In the realm of website best practices, you may have heard of the term ‘conversions’ or ‘website conversion rate’. Simply put, this is the percentage of your website visitors who complete a certain task, or goal. Often, for online shopping sites, this goal is completing the checkout process, i.e. buying a product. In this case the conversion rate is the percentage of total visitors who buy a product. By the way 2% is considered good.
“But I’m not selling anything online.”
No, but your website should be working for you by contributing to the selling process, even if it’s just a place for visitors to download a manual.
In fact, setting clear goals for your site and monitoring them is an excellent way of gauging your website performance and analysing the success of your site. To set up goals that really enhance your site you’ll need to think about what you want your site to add to your business.
Goal setting for non e-commerce sites.
Download a white paper, manual, brochure etc. You can monitor the number of visitors who are motivated enough to download your information. This is a great indicator of how interested in your products a visitor is, and also demonstrates how well your website is promoting your products.
This is an especially important metric to track if you are trying to lighten the load on your customer service staff. If your business aim is for potential customers to download information for themselves rather then ask you directly, then you can track downloads and compare against how many documents you would expect to hand out in person.
Bounce rate. This is the percentage of visitors who arrive at your site and then leave without looking at any other pages. The inference of this is that they are not motivated to click on any other pages; they simply aren’t interested in what your site has to offer. The lower the bounce rate the better. If you are analysing this metric (and hopefully you are) then your goal is simply to reduce it.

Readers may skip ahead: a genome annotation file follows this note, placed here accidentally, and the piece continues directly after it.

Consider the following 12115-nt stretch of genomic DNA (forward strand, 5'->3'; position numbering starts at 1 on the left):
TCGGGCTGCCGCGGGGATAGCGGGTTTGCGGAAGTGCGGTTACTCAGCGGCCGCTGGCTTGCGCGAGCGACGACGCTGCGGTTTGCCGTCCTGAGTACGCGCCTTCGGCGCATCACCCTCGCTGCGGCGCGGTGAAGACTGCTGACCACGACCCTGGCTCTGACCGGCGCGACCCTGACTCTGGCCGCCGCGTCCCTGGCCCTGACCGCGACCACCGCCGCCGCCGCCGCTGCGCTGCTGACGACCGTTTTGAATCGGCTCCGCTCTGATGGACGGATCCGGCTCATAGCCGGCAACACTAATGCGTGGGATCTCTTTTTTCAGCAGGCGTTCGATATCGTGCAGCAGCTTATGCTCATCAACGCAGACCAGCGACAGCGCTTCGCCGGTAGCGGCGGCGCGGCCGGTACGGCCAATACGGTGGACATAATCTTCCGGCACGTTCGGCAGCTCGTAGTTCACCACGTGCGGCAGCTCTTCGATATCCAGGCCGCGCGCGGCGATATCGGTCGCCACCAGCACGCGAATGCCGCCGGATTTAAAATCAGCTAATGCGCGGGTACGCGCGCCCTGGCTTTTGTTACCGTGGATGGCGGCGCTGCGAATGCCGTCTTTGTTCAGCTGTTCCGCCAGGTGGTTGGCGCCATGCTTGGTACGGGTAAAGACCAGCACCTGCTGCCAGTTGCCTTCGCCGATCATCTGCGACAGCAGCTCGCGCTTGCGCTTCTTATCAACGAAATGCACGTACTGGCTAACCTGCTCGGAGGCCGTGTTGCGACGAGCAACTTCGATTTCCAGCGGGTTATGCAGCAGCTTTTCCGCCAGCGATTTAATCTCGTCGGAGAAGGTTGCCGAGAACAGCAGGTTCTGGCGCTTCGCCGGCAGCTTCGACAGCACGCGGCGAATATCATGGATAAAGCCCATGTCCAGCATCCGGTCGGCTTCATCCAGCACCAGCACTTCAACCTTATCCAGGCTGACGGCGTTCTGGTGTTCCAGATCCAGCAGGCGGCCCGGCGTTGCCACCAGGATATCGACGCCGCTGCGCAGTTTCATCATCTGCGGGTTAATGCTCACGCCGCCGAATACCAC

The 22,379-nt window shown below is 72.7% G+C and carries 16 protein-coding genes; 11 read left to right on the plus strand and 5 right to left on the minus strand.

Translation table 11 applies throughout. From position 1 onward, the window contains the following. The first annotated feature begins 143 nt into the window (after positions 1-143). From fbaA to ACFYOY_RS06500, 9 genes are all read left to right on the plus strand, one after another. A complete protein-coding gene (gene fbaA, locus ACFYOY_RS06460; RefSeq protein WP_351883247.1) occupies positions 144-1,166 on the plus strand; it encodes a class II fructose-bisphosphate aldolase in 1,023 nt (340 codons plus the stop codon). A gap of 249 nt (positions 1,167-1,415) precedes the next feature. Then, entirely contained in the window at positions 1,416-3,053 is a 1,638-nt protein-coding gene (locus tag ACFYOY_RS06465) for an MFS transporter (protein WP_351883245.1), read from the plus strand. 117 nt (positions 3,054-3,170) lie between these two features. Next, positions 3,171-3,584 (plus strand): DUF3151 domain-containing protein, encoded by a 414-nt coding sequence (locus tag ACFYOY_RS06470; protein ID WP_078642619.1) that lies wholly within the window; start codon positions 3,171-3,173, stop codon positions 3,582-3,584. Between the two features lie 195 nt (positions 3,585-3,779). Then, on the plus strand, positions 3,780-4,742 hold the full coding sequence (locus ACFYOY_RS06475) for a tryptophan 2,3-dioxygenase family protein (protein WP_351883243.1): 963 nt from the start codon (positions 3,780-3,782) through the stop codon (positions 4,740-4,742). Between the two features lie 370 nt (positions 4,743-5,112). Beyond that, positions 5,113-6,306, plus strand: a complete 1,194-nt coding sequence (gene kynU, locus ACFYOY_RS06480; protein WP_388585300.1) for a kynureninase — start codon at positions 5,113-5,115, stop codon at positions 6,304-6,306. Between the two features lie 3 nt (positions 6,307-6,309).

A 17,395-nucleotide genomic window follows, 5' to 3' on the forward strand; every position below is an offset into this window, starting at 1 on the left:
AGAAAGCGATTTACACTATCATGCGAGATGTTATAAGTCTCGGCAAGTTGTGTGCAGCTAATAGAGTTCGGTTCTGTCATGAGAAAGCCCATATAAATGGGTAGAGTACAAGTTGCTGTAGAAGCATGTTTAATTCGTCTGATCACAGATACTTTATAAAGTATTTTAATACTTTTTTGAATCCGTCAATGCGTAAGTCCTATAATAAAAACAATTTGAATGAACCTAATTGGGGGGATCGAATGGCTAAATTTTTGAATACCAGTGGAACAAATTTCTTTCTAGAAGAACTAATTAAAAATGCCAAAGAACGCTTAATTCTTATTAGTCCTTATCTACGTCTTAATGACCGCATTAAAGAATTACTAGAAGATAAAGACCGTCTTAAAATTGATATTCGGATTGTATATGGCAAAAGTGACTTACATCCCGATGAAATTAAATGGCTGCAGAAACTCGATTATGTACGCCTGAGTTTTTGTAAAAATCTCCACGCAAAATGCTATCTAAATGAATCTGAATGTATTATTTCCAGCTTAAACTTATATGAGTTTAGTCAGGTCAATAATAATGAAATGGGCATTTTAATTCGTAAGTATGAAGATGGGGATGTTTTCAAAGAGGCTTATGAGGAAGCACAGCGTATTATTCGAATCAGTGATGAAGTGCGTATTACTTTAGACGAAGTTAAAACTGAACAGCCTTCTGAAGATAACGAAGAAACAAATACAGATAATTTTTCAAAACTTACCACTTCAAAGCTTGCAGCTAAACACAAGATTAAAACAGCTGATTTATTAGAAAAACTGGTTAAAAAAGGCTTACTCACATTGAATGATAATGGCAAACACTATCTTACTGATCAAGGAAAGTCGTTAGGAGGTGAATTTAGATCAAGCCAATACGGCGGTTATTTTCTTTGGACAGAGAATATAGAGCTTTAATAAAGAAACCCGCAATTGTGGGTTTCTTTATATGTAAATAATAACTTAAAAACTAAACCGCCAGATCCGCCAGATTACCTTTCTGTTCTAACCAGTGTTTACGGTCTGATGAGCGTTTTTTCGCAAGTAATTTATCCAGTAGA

Email sign-ups. The most powerful online sales technique there is; it should be a consistent goal to get visitors to sign up for your company e-newsletter. The conversion rate is how many people sign up vs how many visitors. Low sign up rates can be due to many factors: low quality traffic, poor placement of sign up forms and non-convincing landing pages.
Sales. Although your customers buy directly from you and not from your website, it is likely that you site was involved in the process somehow. Whether they found your business online in the first instance, or went and downloaded an application note once they were interested, your website played a part in the buying decision process. It is possible to track online and offline behaviour and find out whether your website is your strongest advocate or weakest link. You’ll need specialist marketing automation software to do this and you must ask permission to collect first party cookie data on your site.
Track, monitor, improve.
So, decide which conversion goal is the most important and track conversions. The best tool to use for this is the excellent and free Google Analytics. It’s a simple matter to implement tracking and your goal setting can be as easy or complicated as you want. To make life even easier, simply ask it to email a summary of your chosen conversion rates to you. It won’t be long before you’ll spot trends or cracks in the process and will be able to make changes that really improve your conversion rate.